Open Access Te Herenga Waka-Victoria University of Wellington
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Five Murders in a Fictional City

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posted on 2021-11-13, 23:44 authored by Sinclair, Alasdair

Dashiell Hammett is best remembered for a series of attributes that are at best chimerical and at worst outright misleading. This thesis will briefly look at each of these red herrings and how they originated before offering an alternate theory for interpreting his work.  The superseded reading strategies are: that he invented the hard-boiled detective – as exemplified by Humphrey Bogart in The Maltese Falcon; that he translated his real-life experience as a detective for the Pinkerton Detective Agency into his fiction, thereby giving it a realistic, quasi-factual quality; and his unique combination of the excess and hedonism of the "roaring 20s" with a brand of nascent communism are deeply coded in his fiction. The foundation for all of these misconceptions is the dialogue between Howard Haycraft's description of him in Murder for Pleasure and Raymond Chandler’s response, in the famous essay, “The Simple Art of Murder”. The one truth that they agree on, and which survives in the critical discourse is that Hammett was an innovative and effective prose stylist.  This thesis looks past these conceptions of Hammett, and offers an alternate quality for which Hammett should be remembered: his reconfiguration of the detective formula not as a means in and of itself, but as a building block for stories that have a traditional novelistic value. This thesis uses five of the murders amongst the numerous killings in Red Harvest to illustrate this reading strategy in detail. Hammett's reconfiguration of this central genre feature lives on in numerous modern works of fiction and film that are broadly in the action or adventure genres.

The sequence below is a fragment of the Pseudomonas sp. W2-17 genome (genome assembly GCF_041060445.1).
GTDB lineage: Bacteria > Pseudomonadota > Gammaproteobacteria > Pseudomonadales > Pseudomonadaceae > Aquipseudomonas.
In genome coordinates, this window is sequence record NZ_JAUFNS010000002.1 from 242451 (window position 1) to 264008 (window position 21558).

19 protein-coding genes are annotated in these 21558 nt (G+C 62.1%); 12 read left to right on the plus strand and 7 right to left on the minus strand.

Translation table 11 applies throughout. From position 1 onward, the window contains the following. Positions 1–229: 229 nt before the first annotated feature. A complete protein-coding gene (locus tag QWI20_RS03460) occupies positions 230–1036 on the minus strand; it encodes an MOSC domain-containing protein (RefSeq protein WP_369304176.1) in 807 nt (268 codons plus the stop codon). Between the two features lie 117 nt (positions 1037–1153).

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Date of Award



Te Herenga Waka—Victoria University of Wellington

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Author Retains Copyright

Degree Discipline


Degree Grantor

Te Herenga Waka—Victoria University of Wellington

Degree Level


Degree Name

Master of Arts

ANZSRC Type Of Activity code

970119 Expanding Knowledge through Studies of the Creative Arts and Writing

Victoria University of Wellington Item Type

Awarded Research Masters Thesis



Victoria University of Wellington School

School of English, Film, Theatre and Media Studies


McNeill, Dougal